But most of all, we feel sorry for Anita – because we know what she doesn’t. She thinks Nol’s heartbreak (she sees him weeping) is due to a woman. She says, “Fight for her. Go after her.” If only she’d seen the scene where Bekim and Nol have sex, after which Bekim says, “Remember how you used to get mad at me? I would lose it — go completely doolally, as if the world crumbled around me. And now, when I have a fight with Anita and she gets pissed off, I couldn’t care less. In fact, I say ‘God, I hope this lasts’. That’s when I realised I never loved anyone like I loved you.” How tragic for Anita, whom we see in a childhood flashback, wearing her mother’s wedding gown. It’s every little girl’s dream. Will Bekim, now, give her what she wants?

martesa 825 2

A still from Martesa

The director says, “I wanted, at least for a moment, to make the audience leave the three main characters’ gender aside and feel for them in this complicated triangle, where no decision is without a victim or suffering.” In an interview with The Wrap, she spoke about the origin of the film. “The story started with a friend of mine who was married and had two children and then realized that her husband was gay — and at the same time, I had a very close friend who was gay himself, and he came to the point where he was saying, ‘Either I have to get married and do what is expected of me, or I have to leave.’ For him, it was getting impossible to even get partners, because it was so normal for everybody to have this cover of being married. It didn’t seem right at all that people were not allowed to love, but it was totally okay to hate. And that was the starting point.”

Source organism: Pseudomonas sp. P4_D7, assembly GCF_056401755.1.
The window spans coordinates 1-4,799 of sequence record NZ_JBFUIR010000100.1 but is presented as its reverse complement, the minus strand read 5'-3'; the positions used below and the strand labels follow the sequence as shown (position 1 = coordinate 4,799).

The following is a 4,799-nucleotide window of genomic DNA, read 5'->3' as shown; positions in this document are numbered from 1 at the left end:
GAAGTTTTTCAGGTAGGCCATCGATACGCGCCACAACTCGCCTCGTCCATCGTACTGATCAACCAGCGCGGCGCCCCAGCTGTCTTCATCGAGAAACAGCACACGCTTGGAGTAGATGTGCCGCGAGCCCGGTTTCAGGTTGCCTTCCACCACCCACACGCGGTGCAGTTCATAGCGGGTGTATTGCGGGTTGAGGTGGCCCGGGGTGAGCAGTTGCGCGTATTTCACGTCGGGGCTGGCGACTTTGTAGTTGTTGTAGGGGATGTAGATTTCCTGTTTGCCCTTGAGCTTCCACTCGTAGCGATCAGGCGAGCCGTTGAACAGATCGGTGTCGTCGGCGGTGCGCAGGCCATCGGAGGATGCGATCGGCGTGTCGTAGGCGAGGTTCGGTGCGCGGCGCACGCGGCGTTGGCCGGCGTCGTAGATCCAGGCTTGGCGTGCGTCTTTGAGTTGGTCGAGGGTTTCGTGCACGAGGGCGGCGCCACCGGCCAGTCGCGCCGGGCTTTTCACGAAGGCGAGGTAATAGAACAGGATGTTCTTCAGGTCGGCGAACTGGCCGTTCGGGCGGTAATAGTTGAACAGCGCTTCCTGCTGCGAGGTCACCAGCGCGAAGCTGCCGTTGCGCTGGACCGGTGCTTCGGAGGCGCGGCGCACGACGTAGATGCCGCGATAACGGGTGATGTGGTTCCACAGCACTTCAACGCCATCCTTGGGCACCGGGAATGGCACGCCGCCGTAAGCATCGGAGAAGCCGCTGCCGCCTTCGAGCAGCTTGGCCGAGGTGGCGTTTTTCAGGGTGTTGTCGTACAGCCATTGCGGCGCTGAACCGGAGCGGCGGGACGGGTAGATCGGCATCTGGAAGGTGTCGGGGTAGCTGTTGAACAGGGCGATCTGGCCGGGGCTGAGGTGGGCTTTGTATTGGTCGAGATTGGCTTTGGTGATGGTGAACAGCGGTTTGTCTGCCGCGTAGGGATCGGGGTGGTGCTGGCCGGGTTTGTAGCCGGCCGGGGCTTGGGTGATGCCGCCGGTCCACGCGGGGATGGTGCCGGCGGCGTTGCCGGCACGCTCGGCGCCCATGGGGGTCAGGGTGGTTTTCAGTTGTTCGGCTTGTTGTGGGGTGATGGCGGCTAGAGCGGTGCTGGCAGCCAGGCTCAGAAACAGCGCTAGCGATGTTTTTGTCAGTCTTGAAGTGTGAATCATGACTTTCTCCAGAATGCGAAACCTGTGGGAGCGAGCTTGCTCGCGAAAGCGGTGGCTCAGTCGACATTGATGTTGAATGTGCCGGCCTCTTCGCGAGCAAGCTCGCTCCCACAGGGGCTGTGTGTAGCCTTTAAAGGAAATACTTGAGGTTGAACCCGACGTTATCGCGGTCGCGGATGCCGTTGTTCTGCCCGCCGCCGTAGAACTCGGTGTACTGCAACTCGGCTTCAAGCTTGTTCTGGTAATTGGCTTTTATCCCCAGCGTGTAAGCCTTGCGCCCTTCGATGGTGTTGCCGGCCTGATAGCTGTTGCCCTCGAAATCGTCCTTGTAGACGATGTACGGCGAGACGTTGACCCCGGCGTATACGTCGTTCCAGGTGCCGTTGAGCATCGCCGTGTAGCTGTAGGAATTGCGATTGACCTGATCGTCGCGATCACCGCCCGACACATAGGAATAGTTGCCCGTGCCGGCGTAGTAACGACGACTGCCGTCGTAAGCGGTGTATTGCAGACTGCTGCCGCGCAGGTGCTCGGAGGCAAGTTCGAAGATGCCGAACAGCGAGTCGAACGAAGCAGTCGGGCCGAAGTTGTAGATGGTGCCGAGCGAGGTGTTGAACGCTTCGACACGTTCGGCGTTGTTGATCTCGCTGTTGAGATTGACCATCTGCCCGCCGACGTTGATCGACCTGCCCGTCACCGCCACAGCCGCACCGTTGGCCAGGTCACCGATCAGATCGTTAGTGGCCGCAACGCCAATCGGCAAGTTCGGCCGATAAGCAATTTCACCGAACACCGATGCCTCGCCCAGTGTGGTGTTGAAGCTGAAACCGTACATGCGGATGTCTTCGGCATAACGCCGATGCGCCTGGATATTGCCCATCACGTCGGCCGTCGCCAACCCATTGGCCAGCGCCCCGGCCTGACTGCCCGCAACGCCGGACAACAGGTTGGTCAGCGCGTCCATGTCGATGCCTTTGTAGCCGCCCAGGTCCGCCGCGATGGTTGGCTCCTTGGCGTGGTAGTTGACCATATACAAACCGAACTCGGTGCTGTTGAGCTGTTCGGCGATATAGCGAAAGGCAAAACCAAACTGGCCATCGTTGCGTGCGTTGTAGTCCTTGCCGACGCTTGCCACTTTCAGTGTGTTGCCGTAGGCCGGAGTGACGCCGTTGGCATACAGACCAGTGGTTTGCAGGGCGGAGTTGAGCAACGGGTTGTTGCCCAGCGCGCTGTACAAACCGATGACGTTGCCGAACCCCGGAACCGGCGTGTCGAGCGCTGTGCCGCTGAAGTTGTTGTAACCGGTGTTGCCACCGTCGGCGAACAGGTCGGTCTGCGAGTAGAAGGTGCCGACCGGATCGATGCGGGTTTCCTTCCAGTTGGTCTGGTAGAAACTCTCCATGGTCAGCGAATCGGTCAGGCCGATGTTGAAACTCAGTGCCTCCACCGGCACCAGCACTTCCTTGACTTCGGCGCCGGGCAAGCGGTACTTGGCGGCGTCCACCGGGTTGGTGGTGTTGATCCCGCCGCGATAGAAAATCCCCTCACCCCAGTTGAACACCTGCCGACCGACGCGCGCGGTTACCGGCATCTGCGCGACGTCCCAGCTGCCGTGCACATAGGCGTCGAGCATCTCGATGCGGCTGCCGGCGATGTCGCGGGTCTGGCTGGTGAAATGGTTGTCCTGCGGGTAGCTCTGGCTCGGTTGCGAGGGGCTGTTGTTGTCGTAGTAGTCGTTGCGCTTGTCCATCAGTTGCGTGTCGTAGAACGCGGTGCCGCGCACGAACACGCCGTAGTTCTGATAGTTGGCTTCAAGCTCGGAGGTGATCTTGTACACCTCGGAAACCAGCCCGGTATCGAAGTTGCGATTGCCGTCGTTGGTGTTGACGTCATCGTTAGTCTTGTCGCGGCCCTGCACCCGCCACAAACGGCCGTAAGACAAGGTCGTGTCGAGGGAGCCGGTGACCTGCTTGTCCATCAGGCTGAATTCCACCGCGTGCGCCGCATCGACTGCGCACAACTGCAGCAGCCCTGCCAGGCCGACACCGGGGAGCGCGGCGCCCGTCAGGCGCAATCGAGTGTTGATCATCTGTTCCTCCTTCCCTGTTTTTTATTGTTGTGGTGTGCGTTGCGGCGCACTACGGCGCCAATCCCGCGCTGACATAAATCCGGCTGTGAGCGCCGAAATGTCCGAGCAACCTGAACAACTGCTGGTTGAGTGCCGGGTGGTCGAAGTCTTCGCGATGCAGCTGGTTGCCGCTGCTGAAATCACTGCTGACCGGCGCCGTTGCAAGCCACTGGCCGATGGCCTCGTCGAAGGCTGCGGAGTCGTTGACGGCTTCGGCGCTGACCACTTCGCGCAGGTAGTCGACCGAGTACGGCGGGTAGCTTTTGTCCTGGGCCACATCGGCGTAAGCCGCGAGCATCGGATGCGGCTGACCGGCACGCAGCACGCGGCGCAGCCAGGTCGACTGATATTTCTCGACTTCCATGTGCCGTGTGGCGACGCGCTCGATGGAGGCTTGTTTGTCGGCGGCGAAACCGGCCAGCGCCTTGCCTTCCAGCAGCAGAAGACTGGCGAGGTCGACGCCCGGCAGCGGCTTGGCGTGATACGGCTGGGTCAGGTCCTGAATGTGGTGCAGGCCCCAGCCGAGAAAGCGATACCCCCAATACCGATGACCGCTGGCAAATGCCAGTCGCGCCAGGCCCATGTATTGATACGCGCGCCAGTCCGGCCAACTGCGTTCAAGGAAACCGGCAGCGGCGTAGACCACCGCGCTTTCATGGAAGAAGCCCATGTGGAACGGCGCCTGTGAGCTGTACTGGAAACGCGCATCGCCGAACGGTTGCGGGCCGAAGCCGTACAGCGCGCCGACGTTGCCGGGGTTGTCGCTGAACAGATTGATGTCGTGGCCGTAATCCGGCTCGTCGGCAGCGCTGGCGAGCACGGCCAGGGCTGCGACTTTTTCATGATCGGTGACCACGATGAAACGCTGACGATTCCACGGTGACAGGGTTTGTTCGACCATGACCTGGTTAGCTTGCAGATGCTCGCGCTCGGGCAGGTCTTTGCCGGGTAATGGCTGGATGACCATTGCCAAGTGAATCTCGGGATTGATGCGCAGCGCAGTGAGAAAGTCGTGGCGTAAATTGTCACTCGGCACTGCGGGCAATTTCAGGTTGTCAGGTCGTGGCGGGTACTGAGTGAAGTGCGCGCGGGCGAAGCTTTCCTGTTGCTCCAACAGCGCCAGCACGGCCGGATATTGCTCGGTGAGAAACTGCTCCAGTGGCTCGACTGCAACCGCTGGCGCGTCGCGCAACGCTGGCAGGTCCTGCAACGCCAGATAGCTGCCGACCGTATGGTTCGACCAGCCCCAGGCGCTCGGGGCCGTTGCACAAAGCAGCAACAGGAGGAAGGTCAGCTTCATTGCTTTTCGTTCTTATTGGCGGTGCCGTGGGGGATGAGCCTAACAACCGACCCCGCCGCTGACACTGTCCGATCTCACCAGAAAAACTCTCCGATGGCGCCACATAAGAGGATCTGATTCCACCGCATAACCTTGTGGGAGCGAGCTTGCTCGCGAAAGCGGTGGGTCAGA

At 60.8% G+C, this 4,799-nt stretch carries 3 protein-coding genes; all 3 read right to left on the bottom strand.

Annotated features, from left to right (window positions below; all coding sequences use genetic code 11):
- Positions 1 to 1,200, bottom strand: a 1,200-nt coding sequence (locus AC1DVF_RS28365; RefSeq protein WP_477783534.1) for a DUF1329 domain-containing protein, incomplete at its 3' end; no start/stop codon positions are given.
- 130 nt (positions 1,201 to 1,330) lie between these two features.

Zeqiri said there were fears about how Martesa would be received. “At the time we had plans to escape if things went wrong. I had plans to take my kids out of school in case something happened.” But the film has done very well. “The box-office gross was approximately 11500 Euros, with around 3300 admissions, without counting the premiere, which was a record for a Kosovo film. In the first week it was the best-selling film (above Hollywood action films like Den of Thieves and Maze Runner). Although, since no other Kosovo films have been popular in the cinemas before (they sell maybe 200-300 tickets overall), we made a mistake by putting The Marriage on only two slots from the first week. If we have put it in 5 or 6 daily slots, it would have made much more.”

It’s always fascinating to hear about other movie markets. About the size of Kosovo’s market, Zeqiri said, “We don’t really have exact figures from all the cinemas - only a multiplex company called Cineplexx (6 halls) has given figures of 330,000 tickets a year, while there are 2-3 other cinemas that are very small. We used to have only one cinema after the war in ’99. The pirate industry was booming, you could see a pirated version of any film months before it got to the cinemas, so nobody was going to the cinema. After switching to digital, cinemas are in again.”

To me, the most revelatory aspect was the film’s economics. “Our budget was around 250,000 Euros (192,000 Euro cash from the governments, plus other in-kind contributions). It might sound strange, this number in relation to the revenue, but here the film industry is supported by government grants, and we were supported by the Kosovo and Albania governments. Otherwise, we would never be able to make any films.”

Baradwaj Rangan is Editor, Film Companion (South).

Updated Date: Nov 29, 2018 09:36 AM